SANTA Barbara City College
ASSOCIATE DEGREE CREDIT COURSE OUTLINE
Department: Computer Information Systems
Subject Area and Course Number: CIS 105
Course Title: Introduction to Operating Systems
Discipline: Computer Information Systems
Catalogue Course Description: Introduction to the administration of microcomputer operating systems, including the Windows Command Line and UNIX/LINUX. Provides occupational preparation for information systems professionals, such as PC support personnel, computer programmers, network/systems managers and related technical and operations-administration personnel.
Description for Schedule of Classes: Introduction to administration of microcomputer operating systems, including the Windows Command Line and UNIX/LINUX.
Lecture Hours per Week: 64-72 Total Semester Hours
Laboratory Hours per Week: None
Plus Hours: 32-36 Total Semester Hours
Skills Advisories: Eligibility for English 110 or English 110GB or English 110H
Course Advisories: CIS 101; may be taken concurrently
Limitation on Enrollment: None
Course Objectives: Upon completion of this course, the student will be able to:
1. Describe how multi-tasking operating systems differ from single-tasking systems.
2. Identify the additional problems imposed by a multi-user environment.
3. Specify how to set up different operating systems on personal computers.
4. Identify the fundamental commands needed for each operating system.
5. Compare and contrast operating systems and decide on the most appropriate one for any given environment.
6. Troubleshoot problems in each of the operating systems.
Course Content and Scope:
1. Microcomputer Systems: Hardware, Software and the Operating System
a. Categories of Computers
b. Computer Components
c. Microcomputer Hardware Components
d. Capacity Measurement and Secondary Storage Devices
e. Categories of Software
f. Overview of Networks
2. Operating System Concepts
a. What is an Operating System
b. Overview of Files and Disks
c. System Configuration
d. Booting the System
e. Operating Systems Techniques – Multi-tasking, Multi-user, Virtual Memory
3. Windows Command Line
a. Running the Command Line under Windows
b. Basic Command Line Commands
c. File System and File Management Commands
d. Pipes, Filters and Redirection
e. Batch Files and Parameters
4. Windows Family
a. History of Windows
b. Comparison of Windows Products
c. Installing Windows on Standalone Machines
d. Installing Windows on a Network
e. Operating Windows
f. Editing, Copying, and Moving in Windows
g. Managing Files
h. Using Object Linking and Embedding
i. Windows Shortcuts
j. Troubleshooting Windows
k. Examining and Modifying the Registry
a. Networks (LANs and WANs)
b. Setting Up a Network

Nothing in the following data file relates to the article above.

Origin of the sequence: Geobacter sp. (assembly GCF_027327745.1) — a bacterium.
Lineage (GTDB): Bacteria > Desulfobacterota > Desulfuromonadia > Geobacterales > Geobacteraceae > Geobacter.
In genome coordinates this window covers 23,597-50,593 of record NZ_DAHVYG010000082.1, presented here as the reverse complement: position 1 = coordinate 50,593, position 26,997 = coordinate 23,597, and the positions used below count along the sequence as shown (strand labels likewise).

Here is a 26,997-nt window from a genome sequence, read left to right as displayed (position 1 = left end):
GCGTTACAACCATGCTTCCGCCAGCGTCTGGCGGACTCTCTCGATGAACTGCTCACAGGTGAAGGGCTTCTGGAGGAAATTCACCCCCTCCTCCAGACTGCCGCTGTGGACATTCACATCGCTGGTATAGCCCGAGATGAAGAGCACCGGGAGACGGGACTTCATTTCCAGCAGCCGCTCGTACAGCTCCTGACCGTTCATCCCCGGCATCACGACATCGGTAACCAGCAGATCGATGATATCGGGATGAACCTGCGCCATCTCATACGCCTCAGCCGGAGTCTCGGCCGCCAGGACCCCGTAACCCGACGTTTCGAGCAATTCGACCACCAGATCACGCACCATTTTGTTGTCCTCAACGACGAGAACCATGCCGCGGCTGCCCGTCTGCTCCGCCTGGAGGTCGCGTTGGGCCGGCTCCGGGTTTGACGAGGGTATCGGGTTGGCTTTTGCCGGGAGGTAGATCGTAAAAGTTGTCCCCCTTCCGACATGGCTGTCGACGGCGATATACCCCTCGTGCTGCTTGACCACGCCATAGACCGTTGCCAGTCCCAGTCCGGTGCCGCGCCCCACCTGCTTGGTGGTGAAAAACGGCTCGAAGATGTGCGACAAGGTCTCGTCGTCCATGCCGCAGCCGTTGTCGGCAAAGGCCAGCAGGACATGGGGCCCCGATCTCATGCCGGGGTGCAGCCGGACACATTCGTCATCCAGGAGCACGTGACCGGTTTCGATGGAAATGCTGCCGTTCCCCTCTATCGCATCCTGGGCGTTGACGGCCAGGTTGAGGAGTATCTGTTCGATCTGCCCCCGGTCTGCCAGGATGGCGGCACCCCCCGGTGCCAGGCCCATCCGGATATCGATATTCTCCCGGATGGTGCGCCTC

c. Sharing Printers
d. Sharing Hard Drives and Folders
e. Mapping Drives
f. The Internet
g. Overview of TCP/IP
h. Ping and FTP
a. The History and Uses of UNIX/LINUX
b. Installing UNIX/LINUX on Standalone Machines
c. Installing UNIX/LINUX on a Network
d. Signing on the UNIX/LINUX System
e. Simple UNIX/LINUX Commands
f. Use of the Shell
g. Directories and Files
h. Commands and Standard Files
i. User to User Communications
j. Text Manipulation
k. UNIX/LINUX Editors
l. Programming the Shell
Methods of Instruction:
3. Media presentations
4. Student presentations and critiques of programs
5. Guest lectures
1. Reading assignments from textbooks and handouts.
2. Lab assignments setting up operating systems and exercising them.
3. Homework assignments including end-of-chapter questions from text to include objective and essay items.
4. Sample Assignment: Write a series of batch files to perform stated activities, such as taking action on user input.
Methods of Evaluation: Grading will be based upon written quizzes, homework assignments, computer-based assignments, and a comprehensive final exam containing objective and short essay items.
Appropriate Texts and Supplies:
Windows XP Command Line, Carolyn Z. Gillay and Bette A. Peat (Franklin, Beedle and Associates, 2002).
Guide to UNIX Using LINUX, Michael Palmer (Course Technology, 2008).
Student Learning Outcomes:
1 - OS Terms - Define technical terms used in operating system technology
2 - OS Features - Compare and contrast the features of different operating systems
3 - OS Commands - Choose appropriate operating system commands at the command line to perform different operating system functions
4 - Scripts - Write scripts to automate complex or repetitive processing tasks
5 - Utilities - Choose the appropriate utilities to resolve operating system performance and configuration problems
Approved Jan 2000